SYNOPSIS: On June 3, 1973, a man was murdered in a busy intersection of San Francisco’s Chinatown as part of an ongoing gang war. Chol Soo Lee, a 20-year-old Korean immigrant who had previous run-ins with the law, was arrested and convicted based on flimsy evidence and the eyewitness accounts of white tourists who couldn’t distinguish between Asian features. Sentenced to life in prison, Chol Soo Lee would spend years fighting to survive behind bars before journalist K.W. Lee took an interest in his case. The intrepid reporter’s investigation would galvanize a first-of-its-kind pan-Asian American grassroots movement to fight for Chol Soo Lee’s freedom, ultimately inspiring a new generation of social justice activists. [Source: Sundance Institute]
First time filmmakers, Eugene Yi and Julie Ha, tackle the forgotten wrongful conviction story of Chol Soo Lee, a Korean immigrant who gained public support after a wrongful conviction of murder. The conviction, based on cross-race misidentification, the police race to close the case, and faulty evidence, was overturned after Chol Soo spent 10 years in prison. The film not only sheds light on a broken justice system, but on the aftermath of wrongful imprisonment and Lee’s psychological turmoil of dealing with the sudden notoriety after his release in 1983.
A compelling documentary, the film provides the background for Chol Soo’s troubled and difficult childhood. His mother was a victim of rape. When she became pregnant with Chol Soo, her family disowned her, depriving her of any support system. After giving birth, she immigrated to the United States with an American soldier, leaving Chol Soo to be raised by his aunt and uncle. She later divorced and returned to Korea and demanded her son back. Chol Soo and his mother moved to San Francisco; she frequently subjected him to beatings and neglect. A quiet young man, he became a loner and ran away on multiple occasions and made many poor choices. Eventually, Chol Soo is convicted of felony theft, describing it as a desperate moment of hunger.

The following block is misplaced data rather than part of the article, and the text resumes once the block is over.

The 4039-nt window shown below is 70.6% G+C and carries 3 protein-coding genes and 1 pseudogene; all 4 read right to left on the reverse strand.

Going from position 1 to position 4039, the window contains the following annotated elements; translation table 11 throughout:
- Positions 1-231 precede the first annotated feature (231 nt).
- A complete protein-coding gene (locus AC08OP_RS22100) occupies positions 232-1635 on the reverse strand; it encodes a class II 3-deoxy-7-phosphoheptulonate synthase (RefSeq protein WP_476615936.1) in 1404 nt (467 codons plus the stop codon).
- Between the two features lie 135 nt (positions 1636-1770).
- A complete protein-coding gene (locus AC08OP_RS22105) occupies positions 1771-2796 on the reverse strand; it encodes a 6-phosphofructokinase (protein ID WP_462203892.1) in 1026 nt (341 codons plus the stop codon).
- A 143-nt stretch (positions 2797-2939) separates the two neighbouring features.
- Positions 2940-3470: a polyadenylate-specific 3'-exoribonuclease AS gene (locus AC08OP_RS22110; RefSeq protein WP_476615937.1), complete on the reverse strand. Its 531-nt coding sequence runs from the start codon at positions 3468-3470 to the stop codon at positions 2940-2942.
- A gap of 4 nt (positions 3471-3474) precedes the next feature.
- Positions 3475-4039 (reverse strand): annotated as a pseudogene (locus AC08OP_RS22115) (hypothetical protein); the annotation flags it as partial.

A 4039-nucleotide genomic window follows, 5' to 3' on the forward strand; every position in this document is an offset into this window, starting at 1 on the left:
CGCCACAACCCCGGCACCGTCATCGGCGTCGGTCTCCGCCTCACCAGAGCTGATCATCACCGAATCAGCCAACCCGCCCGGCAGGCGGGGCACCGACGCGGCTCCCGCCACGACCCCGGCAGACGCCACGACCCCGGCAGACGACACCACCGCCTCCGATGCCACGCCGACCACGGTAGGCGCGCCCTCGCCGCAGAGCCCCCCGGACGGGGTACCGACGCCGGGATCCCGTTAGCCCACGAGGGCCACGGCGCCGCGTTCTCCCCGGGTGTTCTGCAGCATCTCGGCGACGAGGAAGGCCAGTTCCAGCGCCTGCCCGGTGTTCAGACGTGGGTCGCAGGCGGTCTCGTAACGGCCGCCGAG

Two months before his probation is set to end, he is arrested for a murder for which he has no knowledge. Police arrested Chol Soo because he was in possession of a .38 Special, similar to the one used in the shooting. The film reveals that police failed to consider other suspects or disclose that Chol Soo’s ammunition was different than the bullets used to kill Yip Yee Tak. An unreliable and suggestive photo line-up was conducted; police used an outdated photo of Chol Soo. Five white-male witnesses picked Chol Soo’s photograph as the potential gunman. A ballistic comparison of the rounds used in the murder did not match those in the possession of Chol Soo. Furthermore, the few witness statements obtained by police describing the person who committed the murder did not match the description of Chol Soo Lee. Police deprived Chol Soo of his right to an attorney and his right to remain silent, coercing him into making a statement. After Chol Soo requested a lawyer, police continued to question Chol Soo telling him that if his story checked out, he would be released and not need an attorney. Nevertheless, an all-white jury convicted Chol Soo of murder. He was sentenced to life in prison.
An investigative reporter, K.W. Lee noticed several holes in the evidence in the trial. He began to interview Chol Soo on multiple occasions. K.W. Lee sparked the formation of the Free Chol Soo Lee Defense Committee, which spurred a national pan-Asian movement. Chol Soo gained the support of a diverse population and finally won his free in 1983 through the help of the Committee.
The film reveals the struggles of the long and hard-fought road to exoneration. However, Chol Soo continued to experience conflict and struggled after prison.
Even as “Free Chol Soo Lee” explores this miscarriage of justice and the continued issues surrounding wrongful convictions, the film reveals the man behind the cause, and the complex legacy — and human cost — of becoming the symbol of a movement.